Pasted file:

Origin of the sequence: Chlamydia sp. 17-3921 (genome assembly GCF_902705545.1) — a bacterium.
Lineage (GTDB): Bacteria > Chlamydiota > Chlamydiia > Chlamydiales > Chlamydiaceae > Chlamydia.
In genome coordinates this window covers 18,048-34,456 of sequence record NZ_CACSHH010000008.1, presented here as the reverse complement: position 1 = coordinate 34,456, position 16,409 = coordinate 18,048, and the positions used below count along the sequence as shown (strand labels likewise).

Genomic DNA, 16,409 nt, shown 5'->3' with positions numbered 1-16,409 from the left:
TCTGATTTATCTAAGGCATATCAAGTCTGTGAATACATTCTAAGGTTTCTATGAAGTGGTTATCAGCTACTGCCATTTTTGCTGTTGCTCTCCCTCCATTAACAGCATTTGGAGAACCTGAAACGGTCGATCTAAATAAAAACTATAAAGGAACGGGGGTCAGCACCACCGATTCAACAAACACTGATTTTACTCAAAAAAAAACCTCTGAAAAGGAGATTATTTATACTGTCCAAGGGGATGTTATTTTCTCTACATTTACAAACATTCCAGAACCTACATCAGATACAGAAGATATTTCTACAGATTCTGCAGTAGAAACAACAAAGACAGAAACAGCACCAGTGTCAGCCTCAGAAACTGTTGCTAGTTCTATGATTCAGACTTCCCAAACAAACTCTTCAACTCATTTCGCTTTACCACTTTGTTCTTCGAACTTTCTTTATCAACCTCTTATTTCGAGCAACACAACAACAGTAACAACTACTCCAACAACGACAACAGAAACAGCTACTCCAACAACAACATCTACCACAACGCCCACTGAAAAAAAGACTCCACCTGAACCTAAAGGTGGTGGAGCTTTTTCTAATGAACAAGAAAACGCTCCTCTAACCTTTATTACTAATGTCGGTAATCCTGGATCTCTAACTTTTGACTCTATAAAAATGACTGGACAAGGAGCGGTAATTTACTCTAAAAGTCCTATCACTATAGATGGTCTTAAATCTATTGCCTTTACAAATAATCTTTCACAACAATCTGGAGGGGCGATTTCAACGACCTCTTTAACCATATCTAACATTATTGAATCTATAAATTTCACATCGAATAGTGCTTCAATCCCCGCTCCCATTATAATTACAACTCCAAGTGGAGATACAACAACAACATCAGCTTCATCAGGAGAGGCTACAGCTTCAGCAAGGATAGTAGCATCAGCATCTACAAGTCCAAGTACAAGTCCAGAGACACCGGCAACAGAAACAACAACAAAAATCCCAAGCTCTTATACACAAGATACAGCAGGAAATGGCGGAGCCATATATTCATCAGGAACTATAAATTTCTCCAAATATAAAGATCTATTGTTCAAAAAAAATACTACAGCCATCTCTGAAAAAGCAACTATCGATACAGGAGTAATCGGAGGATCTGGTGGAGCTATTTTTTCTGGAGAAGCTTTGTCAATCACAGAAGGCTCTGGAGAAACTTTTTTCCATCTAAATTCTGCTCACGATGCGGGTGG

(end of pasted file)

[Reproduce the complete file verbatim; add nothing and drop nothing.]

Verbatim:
Origin of the sequence: Chlamydia sp. 17-3921 (genome assembly GCF_902705545.1) — a bacterium.
Lineage (GTDB): Bacteria > Chlamydiota > Chlamydiia > Chlamydiales > Chlamydiaceae > Chlamydia.
In genome coordinates this window covers 18,048-34,456 of sequence record NZ_CACSHH010000008.1, presented here as the reverse complement: position 1 = coordinate 34,456, position 16,409 = coordinate 18,048, and the positions used below count along the sequence as shown (strand labels likewise).

Genomic DNA, 16,409 nt, shown 5'->3' with positions numbered 1-16,409 from the left:
TCTGATTTATCTAAGGCATATCAAGTCTGTGAATACATTCTAAGGTTTCTATGAAGTGGTTATCAGCTACTGCCATTTTTGCTGTTGCTCTCCCTCCATTAACAGCATTTGGAGAACCTGAAACGGTCGATCTAAATAAAAACTATAAAGGAACGGGGGTCAGCACCACCGATTCAACAAACACTGATTTTACTCAAAAAAAAACCTCTGAAAAGGAGATTATTTATACTGTCCAAGGGGATGTTATTTTCTCTACATTTACAAACATTCCAGAACCTACATCAGATACAGAAGATATTTCTACAGATTCTGCAGTAGAAACAACAAAGACAGAAACAGCACCAGTGTCAGCCTCAGAAACTGTTGCTAGTTCTATGATTCAGACTTCCCAAACAAACTCTTCAACTCATTTCGCTTTACCACTTTGTTCTTCGAACTTTCTTTATCAACCTCTTATTTCGAGCAACACAACAACAGTAACAACTACTCCAACAACGACAACAGAAACAGCTACTCCAACAACAACATCTACCACAACGCCCACTGAAAAAAAGACTCCACCTGAACCTAAAGGTGGTGGAGCTTTTTCTAATGAACAAGAAAACGCTCCTCTAACCTTTATTACTAATGTCGGTAATCCTGGATCTCTAACTTTTGACTCTATAAAAATGACTGGACAAGGAGCGGTAATTTACTCTAAAAGTCCTATCACTATAGATGGTCTTAAATCTATTGCCTTTACAAATAATCTTTCACAACAATCTGGAGGGGCGATTTCAACGACCTCTTTAACCATATCTAACATTATTGAATCTATAAATTTCACATCGAATAGTGCTTCAATCCCCGCTCCCATTATAATTACAACTCCAAGTGGAGATACAACAACAACATCAGCTTCATCAGGAGAGGCTACAGCTTCAGCAAGGATAGTAGCATCAGCATCTACAAGTCCAAGTACAAGTCCAGAGACACCGGCAACAGAAACAACAACAAAAATCCCAAGCTCTTATACACAAGATACAGCAGGAAATGGCGGAGCCATATATTCATCAGGAACTATAAATTTCTCCAAATATAAAGATCTATTGTTCAAAAAAAATACTACAGCCATCTCTGAAAAAGCAACTATCGATACAGGAGTAATCGGAGGATCTGGTGGAGCTATTTTTTCTGGAGAAGCTTTGTCAATCACAGAAGGCTCTGGAGAAACTTTTTTCCATCTAAATTCTGCTCACGATGCGGGTGG